Shark Tank: Clever Vendor Trick No. 17

It's the 1980s, and this start-up company has just made a big sale of its pricey artificial-intelligence-based application to a bank. As tech pilot fish is leaving to install the $200,000 software, his boss tells him, "Try to distract them when you load the software off the two floppy disks." Turns out that's easy. "My sales partner always wore a short skirt, and the bank people we interacted with were all middle-aged bank executives," fish says. "They kept their eyes on her."

Pass It On

Sales manager gets a virus-infected e-mail on his laptop, and it's flagged by antivirus software. "But because he's so busy -- and doesn't want to take the time to get the virus problem resolved on his computer -- he forwards the message to his assistant and asks her to take care of it," sighs pilot fish. "Thus corrupting her computer as well as his."

Wrong Turn

This application is acting up, so pilot fish calls the vendor's tech support line. "After making all the right choices on the phone menu, I got through to an agent who painstakingly verified my contact information, took details of the problem and gave me a case number," fish says. "I was then told to wait to be transferred to the next available support engineer." He waits. And waits. Finally, he's connected and hears a new voice: "Welcome to AAA Auto Center. To make a reservation, press 1 ..."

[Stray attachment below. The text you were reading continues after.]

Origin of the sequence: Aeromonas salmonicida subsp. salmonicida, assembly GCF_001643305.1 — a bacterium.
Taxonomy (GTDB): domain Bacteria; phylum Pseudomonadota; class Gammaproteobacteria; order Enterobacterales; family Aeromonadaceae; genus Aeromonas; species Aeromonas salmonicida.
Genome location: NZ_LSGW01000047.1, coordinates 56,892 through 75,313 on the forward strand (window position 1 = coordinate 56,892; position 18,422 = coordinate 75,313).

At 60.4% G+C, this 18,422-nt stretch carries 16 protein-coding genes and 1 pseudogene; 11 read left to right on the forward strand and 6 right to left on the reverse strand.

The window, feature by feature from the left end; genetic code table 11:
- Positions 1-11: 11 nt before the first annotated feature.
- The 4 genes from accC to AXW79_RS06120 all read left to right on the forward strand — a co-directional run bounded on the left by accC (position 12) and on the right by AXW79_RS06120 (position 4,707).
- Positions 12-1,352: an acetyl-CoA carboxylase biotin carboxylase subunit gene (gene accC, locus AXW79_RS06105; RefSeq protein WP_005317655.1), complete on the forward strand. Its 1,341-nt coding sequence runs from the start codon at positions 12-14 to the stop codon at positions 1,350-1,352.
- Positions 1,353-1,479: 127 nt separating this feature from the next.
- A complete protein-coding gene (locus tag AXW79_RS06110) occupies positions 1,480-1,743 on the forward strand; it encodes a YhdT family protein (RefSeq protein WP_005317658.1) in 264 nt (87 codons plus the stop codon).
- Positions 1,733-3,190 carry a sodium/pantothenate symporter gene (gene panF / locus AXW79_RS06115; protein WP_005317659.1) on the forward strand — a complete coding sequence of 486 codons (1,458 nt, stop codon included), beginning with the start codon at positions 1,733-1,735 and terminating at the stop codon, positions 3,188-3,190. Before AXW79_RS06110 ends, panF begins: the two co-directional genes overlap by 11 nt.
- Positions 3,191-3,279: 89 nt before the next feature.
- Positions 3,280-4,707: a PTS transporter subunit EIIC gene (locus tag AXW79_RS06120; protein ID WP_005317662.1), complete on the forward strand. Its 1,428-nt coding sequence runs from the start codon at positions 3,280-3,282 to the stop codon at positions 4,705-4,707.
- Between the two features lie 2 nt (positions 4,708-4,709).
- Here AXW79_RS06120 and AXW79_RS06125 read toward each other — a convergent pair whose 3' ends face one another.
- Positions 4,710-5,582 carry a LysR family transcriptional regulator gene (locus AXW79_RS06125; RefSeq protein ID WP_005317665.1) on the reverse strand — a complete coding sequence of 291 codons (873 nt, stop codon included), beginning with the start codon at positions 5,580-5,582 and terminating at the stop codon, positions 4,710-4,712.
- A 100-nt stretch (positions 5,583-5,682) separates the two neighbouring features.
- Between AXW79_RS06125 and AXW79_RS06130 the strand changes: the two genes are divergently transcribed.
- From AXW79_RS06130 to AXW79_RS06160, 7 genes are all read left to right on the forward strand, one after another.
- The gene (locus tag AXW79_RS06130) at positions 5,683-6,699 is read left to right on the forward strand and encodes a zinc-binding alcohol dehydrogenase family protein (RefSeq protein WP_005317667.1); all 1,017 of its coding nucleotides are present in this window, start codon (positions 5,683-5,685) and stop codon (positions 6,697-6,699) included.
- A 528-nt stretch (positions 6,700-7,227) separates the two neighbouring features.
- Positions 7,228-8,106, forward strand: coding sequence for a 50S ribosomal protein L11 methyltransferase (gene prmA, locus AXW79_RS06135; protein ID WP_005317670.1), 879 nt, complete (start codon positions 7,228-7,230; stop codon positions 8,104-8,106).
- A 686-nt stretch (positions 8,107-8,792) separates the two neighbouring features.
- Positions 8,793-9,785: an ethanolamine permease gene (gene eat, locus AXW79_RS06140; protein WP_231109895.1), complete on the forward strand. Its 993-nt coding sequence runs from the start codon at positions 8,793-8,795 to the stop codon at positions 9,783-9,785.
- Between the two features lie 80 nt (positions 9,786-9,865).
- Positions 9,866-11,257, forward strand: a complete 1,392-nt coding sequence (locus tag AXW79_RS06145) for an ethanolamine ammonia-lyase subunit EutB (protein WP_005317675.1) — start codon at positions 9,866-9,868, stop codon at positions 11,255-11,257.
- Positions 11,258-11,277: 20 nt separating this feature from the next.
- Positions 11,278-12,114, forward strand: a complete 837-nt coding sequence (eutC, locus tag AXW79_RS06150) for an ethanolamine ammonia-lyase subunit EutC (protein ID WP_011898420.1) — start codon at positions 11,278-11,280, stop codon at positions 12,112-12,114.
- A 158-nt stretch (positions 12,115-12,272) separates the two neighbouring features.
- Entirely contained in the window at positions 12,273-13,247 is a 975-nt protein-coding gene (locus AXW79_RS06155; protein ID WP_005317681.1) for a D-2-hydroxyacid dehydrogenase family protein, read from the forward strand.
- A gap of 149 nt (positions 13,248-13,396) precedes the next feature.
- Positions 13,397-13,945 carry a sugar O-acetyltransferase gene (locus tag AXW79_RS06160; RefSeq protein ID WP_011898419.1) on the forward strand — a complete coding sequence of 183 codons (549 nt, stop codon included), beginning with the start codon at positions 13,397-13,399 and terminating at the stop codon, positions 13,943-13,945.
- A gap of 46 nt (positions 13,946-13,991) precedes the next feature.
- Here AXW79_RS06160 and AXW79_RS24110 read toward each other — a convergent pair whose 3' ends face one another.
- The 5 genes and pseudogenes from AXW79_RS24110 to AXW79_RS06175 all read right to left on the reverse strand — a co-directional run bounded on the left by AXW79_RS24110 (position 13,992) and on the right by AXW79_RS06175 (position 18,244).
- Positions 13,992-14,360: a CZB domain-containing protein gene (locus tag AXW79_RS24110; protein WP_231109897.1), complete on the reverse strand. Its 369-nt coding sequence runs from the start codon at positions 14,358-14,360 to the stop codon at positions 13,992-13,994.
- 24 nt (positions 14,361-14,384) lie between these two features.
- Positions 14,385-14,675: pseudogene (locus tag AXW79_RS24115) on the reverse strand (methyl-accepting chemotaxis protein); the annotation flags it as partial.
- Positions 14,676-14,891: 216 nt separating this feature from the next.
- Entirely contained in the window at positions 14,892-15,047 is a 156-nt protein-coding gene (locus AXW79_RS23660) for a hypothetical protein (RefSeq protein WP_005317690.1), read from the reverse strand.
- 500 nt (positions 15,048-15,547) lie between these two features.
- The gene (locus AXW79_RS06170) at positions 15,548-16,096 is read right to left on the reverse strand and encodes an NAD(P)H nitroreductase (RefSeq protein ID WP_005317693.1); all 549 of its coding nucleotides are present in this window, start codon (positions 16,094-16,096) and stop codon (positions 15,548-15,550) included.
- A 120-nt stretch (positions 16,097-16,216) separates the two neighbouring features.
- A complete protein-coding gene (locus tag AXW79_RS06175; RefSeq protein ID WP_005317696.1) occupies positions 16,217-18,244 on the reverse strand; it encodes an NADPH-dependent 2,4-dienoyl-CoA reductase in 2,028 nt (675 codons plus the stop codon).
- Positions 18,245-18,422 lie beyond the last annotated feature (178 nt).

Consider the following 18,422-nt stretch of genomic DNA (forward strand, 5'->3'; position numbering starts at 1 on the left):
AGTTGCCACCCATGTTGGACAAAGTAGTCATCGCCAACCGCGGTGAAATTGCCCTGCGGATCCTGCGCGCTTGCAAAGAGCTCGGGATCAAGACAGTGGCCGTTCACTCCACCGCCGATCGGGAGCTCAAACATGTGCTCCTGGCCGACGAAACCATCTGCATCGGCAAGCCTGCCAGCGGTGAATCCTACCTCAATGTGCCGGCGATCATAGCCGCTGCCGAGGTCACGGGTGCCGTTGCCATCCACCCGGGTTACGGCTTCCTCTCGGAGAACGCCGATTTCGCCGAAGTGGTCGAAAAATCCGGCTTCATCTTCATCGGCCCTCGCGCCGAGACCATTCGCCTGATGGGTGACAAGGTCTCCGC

Hey, It Looks Just Fine on Paper

Tech-phobic company president wants the CFO to display an earnings graph on the wall for a management luncheon. "I'll bring my laptop and projection unit," CFO says. But boss replies, "Don't bother with all that hardware. I'm sure that with all the money spent in IT, you have something that can handle this." Grumbles on-scene pilot fish, "We had Engineering use a plotter to print out the graph on blueprint-sized paper and taped it to the wall. The president was very pleased."


Boss complains at an all-hands meeting that his developers aren't being innovative enough. So when a new job opens up, this IT pilot fish submits the resume of a programmer who he knows is innovative. "I think the guy is qualified," hiring manager admits. "But I don't like to hire someone more knowledgeable than me. They keep making suggestions for doing things differently, and I just want someone who will do what I ask them to do." Says fish, "I always suspected some managers thought that way -- I just never met one who boldly admitted it."

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Copyright © 2004 IDG Communications, Inc.

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